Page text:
Ridge Trail eventually ends where it merges onto a gravel road near the northwestern tip of the park. At this point, you have a choice to make. If you're looking for the easiest option you can find, you can follow this gravel road while making nothing but right turns and you'll be on Skyline Boulevard in just over a quarter mile, heading back toward the center of the park on this road. This involves less cumulative climbing and the smooth pavement naturally requires less struggle than muscling back up the few rocky stretches on Ridge Trail might. You can, therefore, save yourself some effort by returning to the quick visit to the vista point on Skyline Boulevard via road. Your other option is to return the same way you came, by repeating the twisty descent on Ridge Trail as a climb, and then continuing onto the fire-road "middle sections" of Ridge Trail to get to the same vista point. On this particular ride, I've followed the singletrack return option from the end of Ridge Trail, which is my preferred way of doing it. This climb still feels like work, but it's not as serious as the climb on Hawk Ridge Trail. There's only about a quarter mile of this return climb where the slope exceeds 10% with any regularity. The rest of it is easier.

As I've already mentioned in passing above, the ride then pays a quick visit to a vista point on Skyline Boulevard that's directly adjacent to the middle entrance gate (RR01) of the park. The views from this vista point, ranging from Mount Tam all the way to San Jose, are not that different from the views you would have seen from Borel Hill. But, since the route takes you right by this spot anyway, there's little reason not to take another quick rest stop here.

From the vista point, you continue by following another singletrack segment of Ridge Trail. This is another grassy, scenic, hillside singletrack. You traverse this segment in the uphill direction, and I must say that the first quarter mile of this stretch feels like a real climb. The slope ranges mostly between 7 and 10 percent in that quarter mile, though the worst spot gets close to 15%. You complete the larger loop of this route when this trail connects you back to the junction with Bo Gimbal Trail. On this particular ride, I've taken another dip down Bo Gimbal Trail at this point to turn in the other direction on Ancient Oaks Trail this time. This allows you to traverse the remaining singletrack stretch of Ancient Oaks Trail that you haven't earlier on the ride, before making it back to the parking lot.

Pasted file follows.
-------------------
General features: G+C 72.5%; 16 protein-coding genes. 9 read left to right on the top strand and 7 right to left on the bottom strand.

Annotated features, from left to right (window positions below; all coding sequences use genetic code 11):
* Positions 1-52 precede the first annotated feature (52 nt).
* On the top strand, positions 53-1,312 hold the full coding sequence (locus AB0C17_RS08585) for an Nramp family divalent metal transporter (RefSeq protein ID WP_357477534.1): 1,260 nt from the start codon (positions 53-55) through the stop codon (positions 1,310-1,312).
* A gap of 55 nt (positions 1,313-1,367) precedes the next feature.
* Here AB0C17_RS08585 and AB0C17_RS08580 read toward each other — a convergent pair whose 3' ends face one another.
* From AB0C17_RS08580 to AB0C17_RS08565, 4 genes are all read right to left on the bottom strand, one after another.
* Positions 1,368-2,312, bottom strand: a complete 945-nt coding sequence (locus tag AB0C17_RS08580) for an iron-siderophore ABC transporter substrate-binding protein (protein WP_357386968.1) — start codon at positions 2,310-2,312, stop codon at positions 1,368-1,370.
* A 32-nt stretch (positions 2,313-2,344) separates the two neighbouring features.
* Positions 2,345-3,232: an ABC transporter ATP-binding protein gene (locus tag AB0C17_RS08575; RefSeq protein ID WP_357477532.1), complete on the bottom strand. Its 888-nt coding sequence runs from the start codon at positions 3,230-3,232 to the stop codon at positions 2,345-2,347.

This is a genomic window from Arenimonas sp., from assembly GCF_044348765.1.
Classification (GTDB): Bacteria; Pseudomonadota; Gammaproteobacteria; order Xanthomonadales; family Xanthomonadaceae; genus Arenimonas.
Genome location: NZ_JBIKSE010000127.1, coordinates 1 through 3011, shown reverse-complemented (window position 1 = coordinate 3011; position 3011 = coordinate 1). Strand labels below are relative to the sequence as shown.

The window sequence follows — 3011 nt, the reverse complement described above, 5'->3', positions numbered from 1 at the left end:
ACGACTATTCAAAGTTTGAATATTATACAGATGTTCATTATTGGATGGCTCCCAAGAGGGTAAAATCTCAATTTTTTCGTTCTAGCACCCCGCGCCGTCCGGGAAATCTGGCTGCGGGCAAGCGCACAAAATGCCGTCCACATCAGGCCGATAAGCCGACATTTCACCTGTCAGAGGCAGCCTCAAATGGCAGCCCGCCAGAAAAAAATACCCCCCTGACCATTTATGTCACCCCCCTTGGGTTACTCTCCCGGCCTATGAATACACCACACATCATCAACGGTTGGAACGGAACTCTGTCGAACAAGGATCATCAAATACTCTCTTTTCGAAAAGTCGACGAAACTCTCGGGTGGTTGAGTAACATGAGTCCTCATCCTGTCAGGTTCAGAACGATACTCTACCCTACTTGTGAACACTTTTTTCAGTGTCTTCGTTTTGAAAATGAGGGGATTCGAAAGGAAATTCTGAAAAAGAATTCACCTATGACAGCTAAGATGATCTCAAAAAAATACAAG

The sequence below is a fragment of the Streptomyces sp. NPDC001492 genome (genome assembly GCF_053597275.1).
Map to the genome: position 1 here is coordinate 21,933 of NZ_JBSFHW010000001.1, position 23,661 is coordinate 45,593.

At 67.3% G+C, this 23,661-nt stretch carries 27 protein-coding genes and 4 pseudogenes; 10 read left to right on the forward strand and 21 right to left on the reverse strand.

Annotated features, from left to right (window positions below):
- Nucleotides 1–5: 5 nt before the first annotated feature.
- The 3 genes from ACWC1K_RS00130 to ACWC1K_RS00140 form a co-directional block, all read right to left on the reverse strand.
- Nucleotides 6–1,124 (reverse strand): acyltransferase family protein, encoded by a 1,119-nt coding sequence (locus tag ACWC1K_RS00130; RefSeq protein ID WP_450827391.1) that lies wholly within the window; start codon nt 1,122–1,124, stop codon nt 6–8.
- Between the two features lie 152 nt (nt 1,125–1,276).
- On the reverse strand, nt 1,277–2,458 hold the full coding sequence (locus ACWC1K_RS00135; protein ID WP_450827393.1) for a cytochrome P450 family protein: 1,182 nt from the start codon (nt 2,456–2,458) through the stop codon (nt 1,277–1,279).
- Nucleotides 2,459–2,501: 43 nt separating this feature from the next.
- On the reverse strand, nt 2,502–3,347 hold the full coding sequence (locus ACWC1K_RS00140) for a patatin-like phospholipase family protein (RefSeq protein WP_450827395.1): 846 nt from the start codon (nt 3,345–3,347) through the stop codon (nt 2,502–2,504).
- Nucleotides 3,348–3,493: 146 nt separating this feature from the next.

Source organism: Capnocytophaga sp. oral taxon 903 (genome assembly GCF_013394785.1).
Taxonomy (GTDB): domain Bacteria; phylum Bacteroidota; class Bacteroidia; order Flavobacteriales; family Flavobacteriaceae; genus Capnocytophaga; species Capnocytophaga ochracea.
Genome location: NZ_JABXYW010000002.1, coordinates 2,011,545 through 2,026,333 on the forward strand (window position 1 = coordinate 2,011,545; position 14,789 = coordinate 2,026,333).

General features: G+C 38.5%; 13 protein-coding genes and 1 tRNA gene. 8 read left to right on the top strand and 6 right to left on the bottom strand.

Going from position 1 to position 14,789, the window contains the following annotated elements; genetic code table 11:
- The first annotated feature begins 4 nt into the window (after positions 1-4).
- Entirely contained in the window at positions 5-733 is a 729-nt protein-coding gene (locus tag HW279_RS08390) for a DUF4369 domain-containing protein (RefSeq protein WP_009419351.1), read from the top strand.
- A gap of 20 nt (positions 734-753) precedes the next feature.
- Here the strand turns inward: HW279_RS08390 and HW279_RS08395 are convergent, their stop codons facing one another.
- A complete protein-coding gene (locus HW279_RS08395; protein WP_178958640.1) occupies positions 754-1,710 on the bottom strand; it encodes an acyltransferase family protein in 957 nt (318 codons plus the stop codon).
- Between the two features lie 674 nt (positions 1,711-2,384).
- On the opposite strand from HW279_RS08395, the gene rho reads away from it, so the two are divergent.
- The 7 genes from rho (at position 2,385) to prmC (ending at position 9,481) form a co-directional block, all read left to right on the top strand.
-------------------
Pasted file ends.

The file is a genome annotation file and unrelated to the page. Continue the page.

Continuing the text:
One of the common ways of varying or extending a ride on Russian Ridge is to cross Skyline Boulevard and enter Coal Creek Open Space on the other side. You can do this either via Crazy Pete's Road, which is less than a mile north of the vista point on Skyline mentioned above (make sure you don't enter someone's private driveway by mistake, there are plenty around that junction; Crazy Pete's Road has a Coal Creek park map near its entrance), or via Cloud's Rest Trail whose turn-off on Skyline is just a few hundred feet from that same vista point. (Refer to the park map linked from this page.) Both provide you a brief mixture of fire road and singletrack descent. The Crazy Pete's option has a couple of short and steep bursts of climbing, too. Both will take you down to Alpine Road (a fire road), on which you can turn right and reach Page Mill Road and follow it back to the intersection with Skyline, near the Russian Ridge parking lot. Another option is to cross over to Skyline Ridge Open Space, directly across Alpine Road from the Russian Ridge parking lot. There's actually an underpass to that park directly from the Russian Ridge parking lot, but I believe the trail reached by that one is not legal for bikes. You might want to take the tiny singletrack trailhead just a few feet further west on Alpine Road itself in order to enter that park legally. The third option is Monte Bello Open Space, whose entrance is less than half a mile down Page Mill Road.

© Ergin Guney